Okamoto-sensei is one of the nicest women I've ever met, inside or outside of the classroom. Of course, she does have that certain, Japanese-professional inclination to assume Japanese students are machines of memorization -- but Okamoto-sensei displayed that assumption with humor and understanding, which was a blessing. And besides: you need to be a memorization machine in order to master any language, especially Japanese. Class moved quickly but coherently, with Okamoto-sensei always willing to stop and explain points of particular confusion or misunderstanding. Just do the work and study hard and Okamoto-sensei will always be available outside of class to help you out if you've missed a class or just don't understand a grammar point from a while ago.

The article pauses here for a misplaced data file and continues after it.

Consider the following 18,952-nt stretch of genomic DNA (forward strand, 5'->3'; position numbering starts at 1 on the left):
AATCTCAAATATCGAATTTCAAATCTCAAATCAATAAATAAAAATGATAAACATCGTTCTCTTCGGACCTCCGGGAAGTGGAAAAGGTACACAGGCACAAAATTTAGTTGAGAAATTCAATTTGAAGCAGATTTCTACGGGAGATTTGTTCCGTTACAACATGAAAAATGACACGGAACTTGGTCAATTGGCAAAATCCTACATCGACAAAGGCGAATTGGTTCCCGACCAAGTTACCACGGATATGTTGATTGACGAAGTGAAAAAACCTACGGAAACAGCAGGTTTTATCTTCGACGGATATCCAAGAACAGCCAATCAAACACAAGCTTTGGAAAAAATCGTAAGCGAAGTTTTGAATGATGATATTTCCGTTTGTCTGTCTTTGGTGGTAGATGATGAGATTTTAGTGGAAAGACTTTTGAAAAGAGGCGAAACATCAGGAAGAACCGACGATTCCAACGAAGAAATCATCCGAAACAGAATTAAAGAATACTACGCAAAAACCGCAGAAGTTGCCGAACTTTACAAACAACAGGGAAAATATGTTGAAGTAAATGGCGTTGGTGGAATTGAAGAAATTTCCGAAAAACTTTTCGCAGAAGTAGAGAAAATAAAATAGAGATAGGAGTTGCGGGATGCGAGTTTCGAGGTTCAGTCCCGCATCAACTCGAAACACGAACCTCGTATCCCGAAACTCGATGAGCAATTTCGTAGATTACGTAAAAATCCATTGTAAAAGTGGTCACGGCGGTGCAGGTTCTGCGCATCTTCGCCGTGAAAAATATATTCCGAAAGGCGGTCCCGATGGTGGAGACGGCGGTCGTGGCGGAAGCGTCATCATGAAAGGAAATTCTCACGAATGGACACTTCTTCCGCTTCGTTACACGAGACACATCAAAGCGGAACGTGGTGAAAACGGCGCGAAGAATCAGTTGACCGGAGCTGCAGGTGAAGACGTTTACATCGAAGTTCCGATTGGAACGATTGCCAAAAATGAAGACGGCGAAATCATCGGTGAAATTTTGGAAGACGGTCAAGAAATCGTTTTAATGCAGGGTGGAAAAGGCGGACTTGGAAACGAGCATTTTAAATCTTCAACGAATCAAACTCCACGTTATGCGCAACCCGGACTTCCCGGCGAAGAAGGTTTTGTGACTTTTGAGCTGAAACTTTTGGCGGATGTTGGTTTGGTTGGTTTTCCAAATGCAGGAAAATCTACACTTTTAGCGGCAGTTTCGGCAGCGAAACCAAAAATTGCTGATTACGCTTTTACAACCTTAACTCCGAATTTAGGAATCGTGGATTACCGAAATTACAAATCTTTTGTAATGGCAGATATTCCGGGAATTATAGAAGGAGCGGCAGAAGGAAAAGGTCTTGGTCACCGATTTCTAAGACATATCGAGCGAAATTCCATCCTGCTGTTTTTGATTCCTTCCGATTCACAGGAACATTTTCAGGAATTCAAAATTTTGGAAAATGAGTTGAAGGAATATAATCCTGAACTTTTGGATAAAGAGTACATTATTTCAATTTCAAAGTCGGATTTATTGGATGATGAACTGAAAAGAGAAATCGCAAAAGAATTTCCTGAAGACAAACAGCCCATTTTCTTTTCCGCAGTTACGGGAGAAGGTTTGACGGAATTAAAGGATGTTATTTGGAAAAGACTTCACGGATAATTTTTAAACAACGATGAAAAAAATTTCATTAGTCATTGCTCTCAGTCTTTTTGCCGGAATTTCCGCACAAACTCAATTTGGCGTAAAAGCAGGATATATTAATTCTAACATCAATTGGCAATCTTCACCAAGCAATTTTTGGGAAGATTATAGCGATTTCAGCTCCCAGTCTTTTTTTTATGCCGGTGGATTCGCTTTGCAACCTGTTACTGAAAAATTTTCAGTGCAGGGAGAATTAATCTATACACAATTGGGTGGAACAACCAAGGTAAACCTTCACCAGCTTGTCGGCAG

Okamoto-sensei is the funniest, nicest, most easy-going Japanese professor I have come across so far. They just get better and better every semester. She is quite thorough in her explanations, even using English if necessary which is a huge relief for students. Occasionally her vocab is too advanced for the class, but she always pauses midway through her sentence to make sure everyone understands and lo and behold, you've just learned a new word. You learn just as much this way as you do studying for the quizzes every night. The only thing to remember is you shouldn't be scared when your homework comes back looking like it was attacked by a red pen. Okamoto-sensei likes to provide alternate/better-sounding answers. On tests I find her to be a very fair grader.